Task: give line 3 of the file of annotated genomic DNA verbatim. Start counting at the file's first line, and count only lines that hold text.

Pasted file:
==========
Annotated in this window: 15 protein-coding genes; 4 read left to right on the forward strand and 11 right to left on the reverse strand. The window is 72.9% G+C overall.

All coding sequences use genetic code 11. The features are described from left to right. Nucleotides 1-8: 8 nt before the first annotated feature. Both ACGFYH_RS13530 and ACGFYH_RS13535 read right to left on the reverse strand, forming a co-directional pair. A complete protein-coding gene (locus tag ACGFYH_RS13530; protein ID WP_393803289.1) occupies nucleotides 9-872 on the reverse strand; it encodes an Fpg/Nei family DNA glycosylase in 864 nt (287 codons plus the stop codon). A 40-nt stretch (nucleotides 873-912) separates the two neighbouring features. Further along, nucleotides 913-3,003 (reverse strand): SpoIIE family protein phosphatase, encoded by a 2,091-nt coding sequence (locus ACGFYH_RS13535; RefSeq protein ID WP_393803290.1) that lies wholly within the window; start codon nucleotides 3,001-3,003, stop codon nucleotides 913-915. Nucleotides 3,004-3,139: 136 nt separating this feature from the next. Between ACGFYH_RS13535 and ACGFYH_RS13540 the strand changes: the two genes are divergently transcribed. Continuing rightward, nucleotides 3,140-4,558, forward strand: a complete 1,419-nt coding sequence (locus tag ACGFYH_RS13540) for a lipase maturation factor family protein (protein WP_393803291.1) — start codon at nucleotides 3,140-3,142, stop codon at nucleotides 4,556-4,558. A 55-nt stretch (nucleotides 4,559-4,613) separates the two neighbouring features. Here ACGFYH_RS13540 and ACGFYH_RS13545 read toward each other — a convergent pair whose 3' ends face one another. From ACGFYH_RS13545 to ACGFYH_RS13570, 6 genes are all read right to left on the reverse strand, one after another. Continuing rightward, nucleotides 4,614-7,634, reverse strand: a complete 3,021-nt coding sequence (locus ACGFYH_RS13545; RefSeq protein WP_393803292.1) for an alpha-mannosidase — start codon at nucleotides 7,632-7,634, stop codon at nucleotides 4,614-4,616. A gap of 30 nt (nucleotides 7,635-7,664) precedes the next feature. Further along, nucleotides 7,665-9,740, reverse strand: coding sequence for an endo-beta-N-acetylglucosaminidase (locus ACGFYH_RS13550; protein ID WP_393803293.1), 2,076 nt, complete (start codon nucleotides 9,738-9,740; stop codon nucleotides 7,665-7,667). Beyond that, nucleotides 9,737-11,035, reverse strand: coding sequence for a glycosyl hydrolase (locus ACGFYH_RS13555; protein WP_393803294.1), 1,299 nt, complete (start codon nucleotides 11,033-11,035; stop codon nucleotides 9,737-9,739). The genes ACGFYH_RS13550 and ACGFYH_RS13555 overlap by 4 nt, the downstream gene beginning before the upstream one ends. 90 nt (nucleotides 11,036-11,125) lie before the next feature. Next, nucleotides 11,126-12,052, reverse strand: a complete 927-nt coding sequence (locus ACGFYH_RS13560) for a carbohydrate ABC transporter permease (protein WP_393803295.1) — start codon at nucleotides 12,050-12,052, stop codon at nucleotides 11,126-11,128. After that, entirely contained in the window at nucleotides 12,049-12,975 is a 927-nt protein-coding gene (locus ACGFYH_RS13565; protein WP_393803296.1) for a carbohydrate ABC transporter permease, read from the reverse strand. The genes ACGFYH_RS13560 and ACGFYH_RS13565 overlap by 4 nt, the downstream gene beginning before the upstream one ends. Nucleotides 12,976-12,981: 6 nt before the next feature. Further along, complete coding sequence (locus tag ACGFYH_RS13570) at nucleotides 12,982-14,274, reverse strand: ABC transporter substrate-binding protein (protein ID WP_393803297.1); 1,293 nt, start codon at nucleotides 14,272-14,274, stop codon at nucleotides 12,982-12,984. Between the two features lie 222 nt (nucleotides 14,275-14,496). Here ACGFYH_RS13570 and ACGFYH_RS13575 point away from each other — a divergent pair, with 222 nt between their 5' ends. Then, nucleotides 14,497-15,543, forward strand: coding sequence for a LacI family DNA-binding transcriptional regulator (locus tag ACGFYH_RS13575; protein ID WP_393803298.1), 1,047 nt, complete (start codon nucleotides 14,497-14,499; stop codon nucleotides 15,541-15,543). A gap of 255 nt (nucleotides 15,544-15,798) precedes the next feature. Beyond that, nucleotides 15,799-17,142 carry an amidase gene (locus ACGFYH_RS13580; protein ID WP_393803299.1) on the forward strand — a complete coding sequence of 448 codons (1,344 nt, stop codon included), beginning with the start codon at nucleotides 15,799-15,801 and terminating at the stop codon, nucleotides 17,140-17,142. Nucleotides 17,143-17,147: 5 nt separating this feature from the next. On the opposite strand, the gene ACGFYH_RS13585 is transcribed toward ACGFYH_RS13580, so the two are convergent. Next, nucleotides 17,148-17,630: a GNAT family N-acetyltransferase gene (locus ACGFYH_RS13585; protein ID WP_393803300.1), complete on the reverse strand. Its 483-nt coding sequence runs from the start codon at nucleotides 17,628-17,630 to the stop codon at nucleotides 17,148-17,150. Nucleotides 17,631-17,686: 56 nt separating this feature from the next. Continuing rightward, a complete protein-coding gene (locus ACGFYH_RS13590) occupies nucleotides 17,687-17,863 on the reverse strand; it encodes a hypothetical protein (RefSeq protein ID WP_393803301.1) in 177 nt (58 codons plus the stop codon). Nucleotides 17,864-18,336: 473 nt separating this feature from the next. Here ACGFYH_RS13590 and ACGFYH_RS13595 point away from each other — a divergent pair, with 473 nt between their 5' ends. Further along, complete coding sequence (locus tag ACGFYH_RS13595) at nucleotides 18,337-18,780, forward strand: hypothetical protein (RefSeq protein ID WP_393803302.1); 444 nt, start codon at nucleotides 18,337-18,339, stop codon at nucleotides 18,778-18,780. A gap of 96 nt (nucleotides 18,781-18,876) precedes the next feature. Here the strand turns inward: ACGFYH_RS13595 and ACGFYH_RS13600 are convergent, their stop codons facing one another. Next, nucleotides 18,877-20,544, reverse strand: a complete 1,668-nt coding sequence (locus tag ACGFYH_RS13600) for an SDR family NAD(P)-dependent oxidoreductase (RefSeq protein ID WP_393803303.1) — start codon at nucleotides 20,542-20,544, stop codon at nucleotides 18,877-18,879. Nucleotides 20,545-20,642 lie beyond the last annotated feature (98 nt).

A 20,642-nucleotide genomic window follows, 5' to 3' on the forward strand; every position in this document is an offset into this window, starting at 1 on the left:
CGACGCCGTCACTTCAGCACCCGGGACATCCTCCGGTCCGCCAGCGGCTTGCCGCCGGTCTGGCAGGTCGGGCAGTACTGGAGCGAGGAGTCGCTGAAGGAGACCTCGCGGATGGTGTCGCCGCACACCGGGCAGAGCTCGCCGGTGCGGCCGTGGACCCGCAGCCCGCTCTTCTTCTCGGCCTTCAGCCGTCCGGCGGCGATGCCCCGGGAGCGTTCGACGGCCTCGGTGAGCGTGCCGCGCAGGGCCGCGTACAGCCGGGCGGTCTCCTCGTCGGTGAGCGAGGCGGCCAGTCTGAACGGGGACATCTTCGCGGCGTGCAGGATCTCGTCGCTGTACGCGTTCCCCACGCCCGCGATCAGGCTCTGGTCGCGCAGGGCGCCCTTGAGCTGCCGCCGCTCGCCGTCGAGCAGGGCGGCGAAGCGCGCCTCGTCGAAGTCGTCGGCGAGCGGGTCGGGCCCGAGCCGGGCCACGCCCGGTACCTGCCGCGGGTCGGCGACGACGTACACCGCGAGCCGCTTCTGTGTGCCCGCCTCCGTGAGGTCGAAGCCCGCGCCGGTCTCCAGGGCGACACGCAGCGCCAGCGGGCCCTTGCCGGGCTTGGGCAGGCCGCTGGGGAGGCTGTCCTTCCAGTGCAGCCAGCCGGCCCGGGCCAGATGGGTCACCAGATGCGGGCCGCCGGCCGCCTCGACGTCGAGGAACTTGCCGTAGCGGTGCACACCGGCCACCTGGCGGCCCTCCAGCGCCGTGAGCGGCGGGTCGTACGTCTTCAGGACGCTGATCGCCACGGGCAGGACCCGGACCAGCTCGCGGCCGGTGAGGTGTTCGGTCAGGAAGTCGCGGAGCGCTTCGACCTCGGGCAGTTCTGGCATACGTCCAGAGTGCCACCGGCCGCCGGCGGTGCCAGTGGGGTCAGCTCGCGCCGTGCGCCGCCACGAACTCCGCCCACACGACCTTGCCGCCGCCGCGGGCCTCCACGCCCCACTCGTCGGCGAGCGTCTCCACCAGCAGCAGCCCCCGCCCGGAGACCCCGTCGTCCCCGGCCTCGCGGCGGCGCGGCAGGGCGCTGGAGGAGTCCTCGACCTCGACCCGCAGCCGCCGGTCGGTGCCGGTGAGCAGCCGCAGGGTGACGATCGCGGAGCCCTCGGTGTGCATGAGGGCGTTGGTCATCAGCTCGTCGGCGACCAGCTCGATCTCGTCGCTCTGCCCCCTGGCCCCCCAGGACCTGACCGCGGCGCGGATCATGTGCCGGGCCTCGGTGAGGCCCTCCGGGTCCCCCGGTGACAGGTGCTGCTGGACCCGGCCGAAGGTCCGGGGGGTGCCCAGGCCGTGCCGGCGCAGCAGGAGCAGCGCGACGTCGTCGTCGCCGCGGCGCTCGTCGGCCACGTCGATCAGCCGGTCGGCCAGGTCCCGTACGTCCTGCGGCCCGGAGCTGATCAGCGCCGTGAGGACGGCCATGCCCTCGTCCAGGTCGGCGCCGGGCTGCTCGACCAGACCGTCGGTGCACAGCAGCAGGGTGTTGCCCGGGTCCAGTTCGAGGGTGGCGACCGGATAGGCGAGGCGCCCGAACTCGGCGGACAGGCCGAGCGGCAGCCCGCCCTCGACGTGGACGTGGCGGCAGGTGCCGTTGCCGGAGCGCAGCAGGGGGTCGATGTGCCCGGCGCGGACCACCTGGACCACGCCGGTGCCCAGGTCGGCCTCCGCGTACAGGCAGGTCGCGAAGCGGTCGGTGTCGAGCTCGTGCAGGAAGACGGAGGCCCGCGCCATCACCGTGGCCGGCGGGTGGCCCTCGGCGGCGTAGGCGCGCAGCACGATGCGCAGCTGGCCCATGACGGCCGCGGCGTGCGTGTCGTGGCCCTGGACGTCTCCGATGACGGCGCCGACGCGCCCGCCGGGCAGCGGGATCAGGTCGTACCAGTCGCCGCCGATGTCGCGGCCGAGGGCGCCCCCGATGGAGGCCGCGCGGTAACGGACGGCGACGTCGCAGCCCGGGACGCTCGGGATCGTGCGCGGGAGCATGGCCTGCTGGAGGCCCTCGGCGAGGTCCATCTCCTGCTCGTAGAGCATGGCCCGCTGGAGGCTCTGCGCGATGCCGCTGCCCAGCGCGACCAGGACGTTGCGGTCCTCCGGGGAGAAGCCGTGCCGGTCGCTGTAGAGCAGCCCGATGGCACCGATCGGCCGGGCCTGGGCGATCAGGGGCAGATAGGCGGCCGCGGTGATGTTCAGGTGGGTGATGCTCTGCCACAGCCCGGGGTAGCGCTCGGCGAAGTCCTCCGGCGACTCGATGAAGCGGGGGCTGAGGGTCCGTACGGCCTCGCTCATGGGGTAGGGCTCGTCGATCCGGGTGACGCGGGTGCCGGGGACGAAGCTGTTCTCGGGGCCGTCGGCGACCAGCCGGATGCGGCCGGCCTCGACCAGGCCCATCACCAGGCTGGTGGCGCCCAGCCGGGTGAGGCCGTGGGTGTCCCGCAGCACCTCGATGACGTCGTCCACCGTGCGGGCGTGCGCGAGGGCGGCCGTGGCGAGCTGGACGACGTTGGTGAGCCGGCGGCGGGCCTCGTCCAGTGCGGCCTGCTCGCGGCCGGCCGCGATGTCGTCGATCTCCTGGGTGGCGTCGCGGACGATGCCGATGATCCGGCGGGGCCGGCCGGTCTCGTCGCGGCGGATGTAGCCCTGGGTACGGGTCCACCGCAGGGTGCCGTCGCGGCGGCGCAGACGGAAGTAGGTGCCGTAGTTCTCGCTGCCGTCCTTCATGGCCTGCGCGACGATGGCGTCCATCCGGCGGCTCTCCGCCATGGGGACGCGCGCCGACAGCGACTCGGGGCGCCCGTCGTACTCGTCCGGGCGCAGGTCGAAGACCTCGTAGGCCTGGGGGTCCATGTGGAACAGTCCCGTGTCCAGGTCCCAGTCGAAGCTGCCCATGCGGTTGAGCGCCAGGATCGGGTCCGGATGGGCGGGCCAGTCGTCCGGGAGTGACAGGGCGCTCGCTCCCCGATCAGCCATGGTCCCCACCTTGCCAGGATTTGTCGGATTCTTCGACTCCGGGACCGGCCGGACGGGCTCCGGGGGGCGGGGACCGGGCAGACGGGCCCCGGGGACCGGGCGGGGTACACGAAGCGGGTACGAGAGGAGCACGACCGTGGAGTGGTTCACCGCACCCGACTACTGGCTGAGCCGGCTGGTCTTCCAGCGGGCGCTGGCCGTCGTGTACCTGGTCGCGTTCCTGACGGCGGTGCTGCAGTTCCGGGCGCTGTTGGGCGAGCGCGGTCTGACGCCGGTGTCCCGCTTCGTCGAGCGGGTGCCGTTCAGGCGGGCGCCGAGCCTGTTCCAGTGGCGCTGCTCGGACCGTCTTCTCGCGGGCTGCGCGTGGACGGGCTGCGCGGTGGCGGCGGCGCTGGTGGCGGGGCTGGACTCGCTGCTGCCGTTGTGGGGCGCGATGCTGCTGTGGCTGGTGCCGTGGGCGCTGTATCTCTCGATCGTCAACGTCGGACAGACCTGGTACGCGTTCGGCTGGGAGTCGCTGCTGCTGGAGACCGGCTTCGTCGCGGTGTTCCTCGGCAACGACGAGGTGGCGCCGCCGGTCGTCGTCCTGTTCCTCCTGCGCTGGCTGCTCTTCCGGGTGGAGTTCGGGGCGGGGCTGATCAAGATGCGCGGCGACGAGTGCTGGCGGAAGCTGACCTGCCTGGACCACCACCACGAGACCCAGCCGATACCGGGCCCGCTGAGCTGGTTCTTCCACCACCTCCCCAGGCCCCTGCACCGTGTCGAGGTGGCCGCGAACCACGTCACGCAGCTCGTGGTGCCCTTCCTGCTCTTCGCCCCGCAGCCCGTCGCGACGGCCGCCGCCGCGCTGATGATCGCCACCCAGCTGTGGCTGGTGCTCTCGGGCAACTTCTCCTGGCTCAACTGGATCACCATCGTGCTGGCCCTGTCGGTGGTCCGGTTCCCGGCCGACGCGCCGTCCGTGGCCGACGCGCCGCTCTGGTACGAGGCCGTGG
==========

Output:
A 20,642-nucleotide genomic window follows, 5' to 3' on the forward strand; every position in this document is an offset into this window, starting at 1 on the left: